By All Star 69ers
It's not often you get a second bite of the cherry with a review, but after sending in the first pass demo of their album, the All Star 69ers now provide the next instalment which is the finished 10 song article. The first pass didn't overly impress and although I'm not sure what the band believe will have been achieved by a remastering (not re-writing) of the same tracks, there are some cute and some misplaced additions.
The album opens with the lyrically disappointing and dated "English Pop Star" and the uncertain "The Ballad of New Bargain Faith (Never Quite Right)" - A song based on a poem, as stated in the inlay, and never will there be as clear an example of music painfully fitted around prose. As before the outlook picks up with the best track on the album "Happy Song" and continues positively with the pleasantly lilting "She Rides". At this point it is hard to believe that tracks 1 & 2 came from the same band and then the aptly named "Hellbound" kicks in and we are reminded the 69ers still have a lot to learn, combining electro experimentalism with Boo Radleys esque pop themes to little effect. "Soap machine" returns the band to the straighter brit pop sound they seem more at home with.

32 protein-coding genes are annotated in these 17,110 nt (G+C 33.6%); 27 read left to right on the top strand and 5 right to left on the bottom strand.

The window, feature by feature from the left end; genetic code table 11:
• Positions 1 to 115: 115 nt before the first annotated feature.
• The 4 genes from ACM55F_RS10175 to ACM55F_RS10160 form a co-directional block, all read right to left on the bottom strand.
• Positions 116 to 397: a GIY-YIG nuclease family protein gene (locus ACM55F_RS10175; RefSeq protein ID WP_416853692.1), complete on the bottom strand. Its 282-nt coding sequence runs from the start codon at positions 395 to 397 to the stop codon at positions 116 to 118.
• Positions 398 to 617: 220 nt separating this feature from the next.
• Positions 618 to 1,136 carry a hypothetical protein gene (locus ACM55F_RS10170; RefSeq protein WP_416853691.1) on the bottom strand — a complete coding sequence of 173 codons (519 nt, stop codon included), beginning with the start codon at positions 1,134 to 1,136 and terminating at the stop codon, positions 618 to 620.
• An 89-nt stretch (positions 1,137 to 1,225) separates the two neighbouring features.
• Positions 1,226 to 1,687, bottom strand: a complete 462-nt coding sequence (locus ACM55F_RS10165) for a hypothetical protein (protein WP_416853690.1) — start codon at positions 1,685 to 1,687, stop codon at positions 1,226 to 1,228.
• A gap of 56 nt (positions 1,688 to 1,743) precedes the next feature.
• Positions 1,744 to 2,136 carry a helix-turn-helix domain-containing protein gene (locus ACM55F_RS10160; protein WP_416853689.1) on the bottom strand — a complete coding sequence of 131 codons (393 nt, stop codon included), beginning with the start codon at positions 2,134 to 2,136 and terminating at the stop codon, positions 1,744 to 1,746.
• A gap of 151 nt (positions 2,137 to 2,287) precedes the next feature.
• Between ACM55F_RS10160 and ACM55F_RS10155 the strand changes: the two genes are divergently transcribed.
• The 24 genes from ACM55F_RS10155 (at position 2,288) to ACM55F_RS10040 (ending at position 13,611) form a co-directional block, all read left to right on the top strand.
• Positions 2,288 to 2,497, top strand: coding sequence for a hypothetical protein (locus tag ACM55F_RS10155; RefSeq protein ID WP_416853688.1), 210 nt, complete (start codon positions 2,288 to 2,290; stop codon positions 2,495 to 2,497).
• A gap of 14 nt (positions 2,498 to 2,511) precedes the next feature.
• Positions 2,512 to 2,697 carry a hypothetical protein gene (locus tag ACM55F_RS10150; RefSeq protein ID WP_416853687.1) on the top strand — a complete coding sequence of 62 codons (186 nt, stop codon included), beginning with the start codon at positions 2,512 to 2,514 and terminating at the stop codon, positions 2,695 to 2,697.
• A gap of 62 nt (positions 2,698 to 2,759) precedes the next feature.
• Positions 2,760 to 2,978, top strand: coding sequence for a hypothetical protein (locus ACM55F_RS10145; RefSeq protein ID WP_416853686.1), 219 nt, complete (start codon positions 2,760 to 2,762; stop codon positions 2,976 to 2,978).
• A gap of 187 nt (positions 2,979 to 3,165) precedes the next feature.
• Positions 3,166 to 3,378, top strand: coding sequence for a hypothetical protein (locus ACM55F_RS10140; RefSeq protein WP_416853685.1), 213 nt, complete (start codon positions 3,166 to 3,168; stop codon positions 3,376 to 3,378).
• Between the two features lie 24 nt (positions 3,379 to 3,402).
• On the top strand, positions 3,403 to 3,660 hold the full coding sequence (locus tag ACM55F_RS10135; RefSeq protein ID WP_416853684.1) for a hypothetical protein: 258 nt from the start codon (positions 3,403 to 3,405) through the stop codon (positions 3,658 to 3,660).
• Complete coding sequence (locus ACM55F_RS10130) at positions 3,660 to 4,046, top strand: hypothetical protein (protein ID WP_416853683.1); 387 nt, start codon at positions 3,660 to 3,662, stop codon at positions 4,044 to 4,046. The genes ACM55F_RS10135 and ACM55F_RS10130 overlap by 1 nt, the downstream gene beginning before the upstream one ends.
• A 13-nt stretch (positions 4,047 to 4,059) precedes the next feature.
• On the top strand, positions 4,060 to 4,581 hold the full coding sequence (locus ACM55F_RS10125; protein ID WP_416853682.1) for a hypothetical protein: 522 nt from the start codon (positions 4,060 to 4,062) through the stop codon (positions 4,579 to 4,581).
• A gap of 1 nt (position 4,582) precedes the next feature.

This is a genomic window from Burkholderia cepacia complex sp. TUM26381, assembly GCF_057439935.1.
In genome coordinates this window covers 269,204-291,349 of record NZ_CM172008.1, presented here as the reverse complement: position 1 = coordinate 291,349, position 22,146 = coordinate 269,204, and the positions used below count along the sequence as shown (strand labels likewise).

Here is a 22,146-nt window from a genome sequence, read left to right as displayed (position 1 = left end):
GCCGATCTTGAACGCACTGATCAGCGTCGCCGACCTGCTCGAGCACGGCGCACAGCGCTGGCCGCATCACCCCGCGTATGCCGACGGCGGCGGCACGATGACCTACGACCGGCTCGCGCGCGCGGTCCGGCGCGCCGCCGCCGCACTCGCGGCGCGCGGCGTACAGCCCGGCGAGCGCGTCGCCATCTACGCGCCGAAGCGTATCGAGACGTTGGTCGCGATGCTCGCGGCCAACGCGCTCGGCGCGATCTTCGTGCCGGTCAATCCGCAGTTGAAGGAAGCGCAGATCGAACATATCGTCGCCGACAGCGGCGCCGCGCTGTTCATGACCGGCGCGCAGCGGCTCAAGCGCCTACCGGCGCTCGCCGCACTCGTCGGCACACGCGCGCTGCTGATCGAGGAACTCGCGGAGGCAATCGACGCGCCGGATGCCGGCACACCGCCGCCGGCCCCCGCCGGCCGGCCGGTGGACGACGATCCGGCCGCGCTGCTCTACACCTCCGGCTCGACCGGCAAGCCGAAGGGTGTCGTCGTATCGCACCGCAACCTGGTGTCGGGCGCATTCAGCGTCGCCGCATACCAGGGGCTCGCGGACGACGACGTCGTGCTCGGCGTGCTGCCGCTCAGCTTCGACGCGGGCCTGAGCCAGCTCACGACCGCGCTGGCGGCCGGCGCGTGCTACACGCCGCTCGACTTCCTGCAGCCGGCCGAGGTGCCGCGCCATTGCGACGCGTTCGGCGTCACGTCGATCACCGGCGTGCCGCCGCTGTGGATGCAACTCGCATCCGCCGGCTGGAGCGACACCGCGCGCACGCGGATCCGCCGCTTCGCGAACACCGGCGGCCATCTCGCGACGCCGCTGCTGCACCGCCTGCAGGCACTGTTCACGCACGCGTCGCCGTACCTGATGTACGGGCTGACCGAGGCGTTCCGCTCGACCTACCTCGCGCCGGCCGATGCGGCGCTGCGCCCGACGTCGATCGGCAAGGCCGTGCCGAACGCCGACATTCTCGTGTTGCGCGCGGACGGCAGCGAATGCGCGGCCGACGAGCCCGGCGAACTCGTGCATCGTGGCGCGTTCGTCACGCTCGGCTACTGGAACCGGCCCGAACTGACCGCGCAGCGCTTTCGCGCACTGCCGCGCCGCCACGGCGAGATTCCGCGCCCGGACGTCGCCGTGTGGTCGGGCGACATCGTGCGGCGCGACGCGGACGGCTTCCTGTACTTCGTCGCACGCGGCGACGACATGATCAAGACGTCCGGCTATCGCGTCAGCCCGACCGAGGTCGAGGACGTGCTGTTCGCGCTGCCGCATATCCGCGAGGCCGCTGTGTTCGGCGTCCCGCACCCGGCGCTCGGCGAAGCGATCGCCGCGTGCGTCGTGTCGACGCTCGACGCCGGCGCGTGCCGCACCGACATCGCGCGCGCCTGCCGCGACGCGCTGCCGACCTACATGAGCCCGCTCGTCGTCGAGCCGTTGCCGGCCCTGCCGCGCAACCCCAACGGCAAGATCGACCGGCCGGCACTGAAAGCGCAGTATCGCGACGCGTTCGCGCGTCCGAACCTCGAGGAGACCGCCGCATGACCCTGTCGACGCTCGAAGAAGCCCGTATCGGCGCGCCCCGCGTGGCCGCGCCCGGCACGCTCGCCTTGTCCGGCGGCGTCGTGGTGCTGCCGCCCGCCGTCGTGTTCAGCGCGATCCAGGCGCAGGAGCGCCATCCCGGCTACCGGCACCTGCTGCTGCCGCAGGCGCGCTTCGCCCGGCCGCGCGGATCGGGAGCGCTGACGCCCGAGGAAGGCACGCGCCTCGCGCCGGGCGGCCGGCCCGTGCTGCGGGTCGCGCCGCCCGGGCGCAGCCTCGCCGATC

The album closes with 3 live tracks, the solid, mature and melodic "Twisted" and "Open" and then the extended live version of weak opener "English Pop Star".
What is so frustrating about the All Star 69ers is that they have huge potential - tracks like "Happy Song" and "Open" show a maturity and genuine ear for song writing that many of their peers lack, however they persist with songs like "English Pop Star" and the short on ideas "Hellbound". If this were presented as a four song demo containing all studio versions of the strongest tracks then it would carry some real weight, instead this is a watered down album that all to often has me reaching for the skip button.